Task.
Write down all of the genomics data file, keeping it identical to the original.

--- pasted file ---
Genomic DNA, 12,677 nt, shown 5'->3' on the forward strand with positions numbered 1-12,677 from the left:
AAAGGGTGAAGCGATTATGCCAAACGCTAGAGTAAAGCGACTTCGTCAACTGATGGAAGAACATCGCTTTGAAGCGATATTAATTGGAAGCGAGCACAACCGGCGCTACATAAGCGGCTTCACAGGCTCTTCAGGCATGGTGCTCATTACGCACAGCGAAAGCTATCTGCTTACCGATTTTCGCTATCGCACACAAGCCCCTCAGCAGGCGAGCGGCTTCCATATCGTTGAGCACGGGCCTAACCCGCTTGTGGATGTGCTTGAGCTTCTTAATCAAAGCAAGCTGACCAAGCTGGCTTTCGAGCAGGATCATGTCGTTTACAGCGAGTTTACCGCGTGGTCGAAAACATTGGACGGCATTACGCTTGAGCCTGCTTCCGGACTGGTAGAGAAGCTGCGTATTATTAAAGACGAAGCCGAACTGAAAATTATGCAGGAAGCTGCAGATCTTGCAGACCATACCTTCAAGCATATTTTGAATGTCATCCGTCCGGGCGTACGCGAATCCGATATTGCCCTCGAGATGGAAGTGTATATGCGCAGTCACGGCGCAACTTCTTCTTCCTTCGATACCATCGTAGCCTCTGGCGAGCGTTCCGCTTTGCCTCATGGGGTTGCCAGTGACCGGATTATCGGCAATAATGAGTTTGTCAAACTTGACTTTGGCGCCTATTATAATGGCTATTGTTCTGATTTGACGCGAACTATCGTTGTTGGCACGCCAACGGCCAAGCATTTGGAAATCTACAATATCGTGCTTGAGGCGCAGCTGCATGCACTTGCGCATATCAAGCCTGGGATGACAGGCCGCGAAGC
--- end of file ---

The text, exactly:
Genomic DNA, 12,677 nt, shown 5'->3' on the forward strand with positions numbered 1-12,677 from the left:
AAAGGGTGAAGCGATTATGCCAAACGCTAGAGTAAAGCGACTTCGTCAACTGATGGAAGAACATCGCTTTGAAGCGATATTAATTGGAAGCGAGCACAACCGGCGCTACATAAGCGGCTTCACAGGCTCTTCAGGCATGGTGCTCATTACGCACAGCGAAAGCTATCTGCTTACCGATTTTCGCTATCGCACACAAGCCCCTCAGCAGGCGAGCGGCTTCCATATCGTTGAGCACGGGCCTAACCCGCTTGTGGATGTGCTTGAGCTTCTTAATCAAAGCAAGCTGACCAAGCTGGCTTTCGAGCAGGATCATGTCGTTTACAGCGAGTTTACCGCGTGGTCGAAAACATTGGACGGCATTACGCTTGAGCCTGCTTCCGGACTGGTAGAGAAGCTGCGTATTATTAAAGACGAAGCCGAACTGAAAATTATGCAGGAAGCTGCAGATCTTGCAGACCATACCTTCAAGCATATTTTGAATGTCATCCGTCCGGGCGTACGCGAATCCGATATTGCCCTCGAGATGGAAGTGTATATGCGCAGTCACGGCGCAACTTCTTCTTCCTTCGATACCATCGTAGCCTCTGGCGAGCGTTCCGCTTTGCCTCATGGGGTTGCCAGTGACCGGATTATCGGCAATAATGAGTTTGTCAAACTTGACTTTGGCGCCTATTATAATGGCTATTGTTCTGATTTGACGCGAACTATCGTTGTTGGCACGCCAACGGCCAAGCATTTGGAAATCTACAATATCGTGCTTGAGGCGCAGCTGCATGCACTTGCGCATATCAAGCCTGGGATGACAGGCCGCGAAGC